Sydney’s Best Beaches

With summer well and truly in full force, it’s hard to resist going to the beach every weekend…which is exactly what I’ve been doing! I usually like to make a whole day out of it, and with Sydney’s horrible public transport system I tend to drive everywhere as well. Heading to the beach makes a great day activity, but with so many options, which one is right for you? Here’s a round-up of our favourites, with our little guide covering all the necessities including location, facilities, transport and food options.


Located on the Lower North Shore, the beach is split into two sections and is a popular spot for families. The area is very flat and has an abundance of seating options including beach, grassy areas and a wooden boardwalk. Known for its calm waves and relative lack of tourists. Paddle boarding rental is available as well.

Transport: Car is the best option but there are also many buses that come here. No immediate train station (the closest one is St Leonards which isn’t very close at all). Paid parking anywhere within 200m or so to the beach, but if you’re happy for a longer walk of 10 minutes up the hill you’ll find an abundance of free parking.

Who you’ll see: Family friendly and patronised by people of all ages. Very few tourists make the effort to come here.

Facilities: Everything you need – showers, toilets, change rooms, BBQs

Food: There are a few options including the famous Boathouse to the expensive Public Dining Room with gorgeous waterfront views. There are a few cheap options but not many. Recommendation is to stop by Mosman (try The Burger Shed) where there are an abundance of cafes and restaurants with takeaway options.



Arguably Sydney’s most famous beach, even with its own TV show. Large and gorgeous, but despite its size there are some hidden downsides as well.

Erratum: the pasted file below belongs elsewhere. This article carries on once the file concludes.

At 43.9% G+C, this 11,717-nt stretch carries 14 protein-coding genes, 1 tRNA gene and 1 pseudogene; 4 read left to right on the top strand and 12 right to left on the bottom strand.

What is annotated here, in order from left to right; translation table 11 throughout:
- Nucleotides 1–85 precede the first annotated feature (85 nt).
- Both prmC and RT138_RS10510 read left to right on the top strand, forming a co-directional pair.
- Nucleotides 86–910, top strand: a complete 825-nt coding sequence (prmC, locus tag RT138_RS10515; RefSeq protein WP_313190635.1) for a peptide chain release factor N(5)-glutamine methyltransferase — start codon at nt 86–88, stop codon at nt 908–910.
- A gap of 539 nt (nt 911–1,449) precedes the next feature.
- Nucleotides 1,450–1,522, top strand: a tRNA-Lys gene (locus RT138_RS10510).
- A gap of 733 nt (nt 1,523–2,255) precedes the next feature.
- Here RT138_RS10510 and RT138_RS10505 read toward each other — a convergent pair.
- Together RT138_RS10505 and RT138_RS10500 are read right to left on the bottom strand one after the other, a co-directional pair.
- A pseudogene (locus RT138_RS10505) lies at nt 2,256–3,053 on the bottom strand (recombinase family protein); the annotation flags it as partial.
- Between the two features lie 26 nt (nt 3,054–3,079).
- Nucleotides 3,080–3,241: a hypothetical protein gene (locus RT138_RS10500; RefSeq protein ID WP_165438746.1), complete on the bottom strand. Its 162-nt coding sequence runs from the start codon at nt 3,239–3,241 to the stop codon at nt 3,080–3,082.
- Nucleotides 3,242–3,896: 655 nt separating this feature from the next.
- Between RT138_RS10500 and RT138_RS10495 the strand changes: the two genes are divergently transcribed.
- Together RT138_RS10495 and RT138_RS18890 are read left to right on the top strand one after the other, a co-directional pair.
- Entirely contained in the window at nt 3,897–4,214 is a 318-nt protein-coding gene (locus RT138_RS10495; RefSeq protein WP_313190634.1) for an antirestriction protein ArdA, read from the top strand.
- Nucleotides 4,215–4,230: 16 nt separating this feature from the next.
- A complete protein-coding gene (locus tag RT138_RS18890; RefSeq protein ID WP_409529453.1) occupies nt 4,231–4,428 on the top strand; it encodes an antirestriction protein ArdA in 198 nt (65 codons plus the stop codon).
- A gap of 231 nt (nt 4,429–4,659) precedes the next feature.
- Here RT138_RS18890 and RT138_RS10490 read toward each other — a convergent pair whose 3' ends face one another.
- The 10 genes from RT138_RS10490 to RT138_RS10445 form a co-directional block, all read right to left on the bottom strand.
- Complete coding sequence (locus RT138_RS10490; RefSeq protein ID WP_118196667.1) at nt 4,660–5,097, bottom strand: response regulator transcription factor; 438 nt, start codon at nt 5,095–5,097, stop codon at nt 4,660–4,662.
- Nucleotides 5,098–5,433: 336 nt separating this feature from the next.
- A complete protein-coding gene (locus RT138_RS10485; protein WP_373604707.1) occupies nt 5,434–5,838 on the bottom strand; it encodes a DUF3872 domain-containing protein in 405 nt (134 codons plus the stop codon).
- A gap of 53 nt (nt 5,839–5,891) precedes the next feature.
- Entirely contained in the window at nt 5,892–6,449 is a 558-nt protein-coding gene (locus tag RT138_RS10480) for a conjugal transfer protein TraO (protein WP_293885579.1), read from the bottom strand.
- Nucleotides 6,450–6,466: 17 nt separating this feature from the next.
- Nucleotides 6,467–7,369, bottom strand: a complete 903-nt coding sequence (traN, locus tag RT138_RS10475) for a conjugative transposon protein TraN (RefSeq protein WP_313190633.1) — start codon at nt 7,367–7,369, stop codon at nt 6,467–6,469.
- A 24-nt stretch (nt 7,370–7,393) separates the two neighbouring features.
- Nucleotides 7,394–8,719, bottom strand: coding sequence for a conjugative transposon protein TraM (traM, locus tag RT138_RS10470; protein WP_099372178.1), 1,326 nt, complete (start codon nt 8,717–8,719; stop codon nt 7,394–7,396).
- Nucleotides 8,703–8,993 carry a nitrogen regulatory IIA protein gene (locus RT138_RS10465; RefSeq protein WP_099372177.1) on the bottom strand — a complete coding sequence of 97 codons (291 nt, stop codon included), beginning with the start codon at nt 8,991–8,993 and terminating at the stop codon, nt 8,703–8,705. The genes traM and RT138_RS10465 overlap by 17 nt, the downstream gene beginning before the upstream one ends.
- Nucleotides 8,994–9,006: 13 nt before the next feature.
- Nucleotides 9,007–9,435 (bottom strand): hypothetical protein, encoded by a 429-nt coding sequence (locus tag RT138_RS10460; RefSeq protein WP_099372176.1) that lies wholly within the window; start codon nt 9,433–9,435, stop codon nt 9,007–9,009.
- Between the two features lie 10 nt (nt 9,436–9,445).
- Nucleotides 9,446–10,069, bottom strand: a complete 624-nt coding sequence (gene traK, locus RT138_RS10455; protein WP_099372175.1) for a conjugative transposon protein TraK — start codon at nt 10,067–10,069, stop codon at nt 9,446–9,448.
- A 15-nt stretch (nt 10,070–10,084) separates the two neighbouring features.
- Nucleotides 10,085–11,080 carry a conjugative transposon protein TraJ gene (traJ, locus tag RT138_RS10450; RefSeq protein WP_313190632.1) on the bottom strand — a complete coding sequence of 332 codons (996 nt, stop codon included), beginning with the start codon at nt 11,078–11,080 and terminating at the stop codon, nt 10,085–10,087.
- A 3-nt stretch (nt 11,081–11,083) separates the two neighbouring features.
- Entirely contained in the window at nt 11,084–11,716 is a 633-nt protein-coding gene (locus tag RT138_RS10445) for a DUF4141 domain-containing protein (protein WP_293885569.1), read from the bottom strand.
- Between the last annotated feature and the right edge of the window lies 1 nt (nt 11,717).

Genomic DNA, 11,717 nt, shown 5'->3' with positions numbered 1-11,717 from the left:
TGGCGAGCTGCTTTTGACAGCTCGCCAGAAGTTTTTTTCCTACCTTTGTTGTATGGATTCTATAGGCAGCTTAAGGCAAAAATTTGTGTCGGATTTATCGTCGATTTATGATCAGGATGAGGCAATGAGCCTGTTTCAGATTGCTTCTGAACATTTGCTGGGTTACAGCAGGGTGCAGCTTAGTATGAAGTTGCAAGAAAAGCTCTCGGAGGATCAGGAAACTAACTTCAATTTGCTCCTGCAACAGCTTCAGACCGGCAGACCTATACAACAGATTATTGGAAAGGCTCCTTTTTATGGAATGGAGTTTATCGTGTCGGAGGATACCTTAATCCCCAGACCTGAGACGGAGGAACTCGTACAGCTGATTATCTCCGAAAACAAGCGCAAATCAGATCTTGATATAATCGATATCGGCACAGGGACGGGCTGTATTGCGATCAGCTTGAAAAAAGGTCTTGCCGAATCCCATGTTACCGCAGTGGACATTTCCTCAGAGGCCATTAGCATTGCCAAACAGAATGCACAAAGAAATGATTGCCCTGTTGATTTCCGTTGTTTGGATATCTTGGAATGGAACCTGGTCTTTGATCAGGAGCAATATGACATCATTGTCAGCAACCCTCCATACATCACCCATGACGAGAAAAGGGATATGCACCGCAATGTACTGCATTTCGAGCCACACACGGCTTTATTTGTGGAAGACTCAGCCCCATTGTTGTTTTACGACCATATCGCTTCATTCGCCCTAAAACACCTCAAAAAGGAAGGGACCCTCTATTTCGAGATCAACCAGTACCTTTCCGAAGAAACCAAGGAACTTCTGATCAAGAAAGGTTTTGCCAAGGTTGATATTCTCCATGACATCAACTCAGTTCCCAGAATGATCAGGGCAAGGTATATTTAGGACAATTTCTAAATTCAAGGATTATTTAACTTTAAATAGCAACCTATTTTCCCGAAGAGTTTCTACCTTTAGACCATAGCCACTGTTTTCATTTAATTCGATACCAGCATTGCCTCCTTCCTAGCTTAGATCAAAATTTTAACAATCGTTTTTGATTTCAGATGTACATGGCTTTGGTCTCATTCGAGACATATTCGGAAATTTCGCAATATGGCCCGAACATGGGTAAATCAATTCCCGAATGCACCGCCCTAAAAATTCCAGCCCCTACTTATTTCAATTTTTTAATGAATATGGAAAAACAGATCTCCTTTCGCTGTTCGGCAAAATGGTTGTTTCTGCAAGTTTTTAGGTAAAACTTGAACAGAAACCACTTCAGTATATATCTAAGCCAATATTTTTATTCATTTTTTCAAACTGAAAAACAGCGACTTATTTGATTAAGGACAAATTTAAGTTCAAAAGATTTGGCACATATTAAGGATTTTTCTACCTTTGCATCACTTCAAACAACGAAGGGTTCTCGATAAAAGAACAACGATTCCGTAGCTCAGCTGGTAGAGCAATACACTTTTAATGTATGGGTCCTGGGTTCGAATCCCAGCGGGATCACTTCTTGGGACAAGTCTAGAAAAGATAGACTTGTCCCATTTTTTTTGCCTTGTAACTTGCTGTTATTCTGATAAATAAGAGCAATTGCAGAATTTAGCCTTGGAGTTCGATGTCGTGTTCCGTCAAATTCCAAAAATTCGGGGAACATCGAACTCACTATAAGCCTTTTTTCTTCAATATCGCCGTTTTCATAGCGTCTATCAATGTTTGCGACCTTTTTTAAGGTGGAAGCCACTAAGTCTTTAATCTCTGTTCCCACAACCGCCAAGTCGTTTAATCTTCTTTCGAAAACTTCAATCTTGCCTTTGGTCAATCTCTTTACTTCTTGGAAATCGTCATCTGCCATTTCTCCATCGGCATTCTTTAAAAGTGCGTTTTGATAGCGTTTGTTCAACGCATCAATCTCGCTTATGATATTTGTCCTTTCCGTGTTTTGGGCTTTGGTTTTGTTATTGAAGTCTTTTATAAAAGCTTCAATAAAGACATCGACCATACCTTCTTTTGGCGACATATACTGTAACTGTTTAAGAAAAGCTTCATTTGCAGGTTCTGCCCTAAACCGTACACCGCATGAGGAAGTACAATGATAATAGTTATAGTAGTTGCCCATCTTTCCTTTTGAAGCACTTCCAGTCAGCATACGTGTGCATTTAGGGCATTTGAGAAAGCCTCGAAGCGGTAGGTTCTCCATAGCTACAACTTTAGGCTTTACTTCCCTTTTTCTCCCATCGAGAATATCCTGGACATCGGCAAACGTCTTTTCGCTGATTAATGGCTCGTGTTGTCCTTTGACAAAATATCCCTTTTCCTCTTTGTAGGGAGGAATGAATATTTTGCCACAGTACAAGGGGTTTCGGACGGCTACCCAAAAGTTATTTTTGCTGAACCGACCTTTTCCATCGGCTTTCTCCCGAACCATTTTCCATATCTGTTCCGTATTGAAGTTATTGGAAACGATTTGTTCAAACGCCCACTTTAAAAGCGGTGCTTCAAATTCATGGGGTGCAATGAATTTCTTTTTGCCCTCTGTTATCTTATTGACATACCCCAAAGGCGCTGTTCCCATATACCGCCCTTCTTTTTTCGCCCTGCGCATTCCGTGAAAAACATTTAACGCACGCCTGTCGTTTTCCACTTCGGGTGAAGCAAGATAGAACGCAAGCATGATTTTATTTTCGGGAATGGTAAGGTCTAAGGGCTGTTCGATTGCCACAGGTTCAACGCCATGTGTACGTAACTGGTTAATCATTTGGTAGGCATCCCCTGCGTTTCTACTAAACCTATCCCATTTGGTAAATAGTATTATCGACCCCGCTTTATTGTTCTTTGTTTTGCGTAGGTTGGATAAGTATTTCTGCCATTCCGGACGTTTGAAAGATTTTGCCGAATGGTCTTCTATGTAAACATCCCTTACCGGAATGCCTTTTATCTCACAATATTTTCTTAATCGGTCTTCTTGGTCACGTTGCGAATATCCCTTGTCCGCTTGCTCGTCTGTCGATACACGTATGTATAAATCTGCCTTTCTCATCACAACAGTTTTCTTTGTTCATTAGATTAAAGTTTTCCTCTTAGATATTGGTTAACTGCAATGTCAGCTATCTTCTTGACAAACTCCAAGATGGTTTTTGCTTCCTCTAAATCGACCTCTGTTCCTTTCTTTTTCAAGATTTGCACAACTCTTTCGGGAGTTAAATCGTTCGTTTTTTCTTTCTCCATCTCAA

Transport: Plenty of buses from Bondi Junction station. Driving not recommended as the traffic in and out of Bondi is usually terrible. 95% of parking is paid. There are a few streets nearby which are free but vacant spaces are far and few. Free parking can be found in neighbouring suburbs, but requires approx. 20 minute walk.

Who you’ll see: A lot of good looking, tanned and athletic people, keen to show off their summer shred. But aside from them, everyone comes to Bondi – kids, adults, families and seniors too. And also a lot of tourists, as expected for Sydney’s most famous beach. You might also find yourself on camera for Bondi Rescue, so be sensible in the water!

Facilities: Showers, toilets, change rooms, BBQs and also an abundance of retail stores

Food: Huge range of café and restaurant options, from your corner store fish & chips to gourmet luxury. Try Banana Blossom for some quick tasty fare or Bondi Hardware for a lazy long lunch



Bronte is Bondi’s smaller cousin, just a short stroll along the scenic coastal walk. It’s significantly smaller than Bondi, but there’s also the Bronte Pools here which are a more attractive option for those that like calmer waters. Plenty of grassy space for picnic and BBQ-goers.

Transport: Similar to Bondi – plenty of buses from Bondi Junction station. Short walk from Bondi Beach if you’d like to experience both in the same day. All parking in the near vicinity is paid, free parking starts approx. 15 minute walk away.

Who you’ll see: More families compared to Bondi, but overall still a wide range across all age groups. Slightly less tourists. May seem more crowded due to the smaller space.

Facilities: Showers, toilets, change rooms, BBQs

Food: Some nice café options along the road adjacent to the beach. Long lines though given the smaller selection.



Located on the Northern Beaches, this is one of the quieter beaches which lets you escape the crowds of Manly, yet  it still proves popular among locals.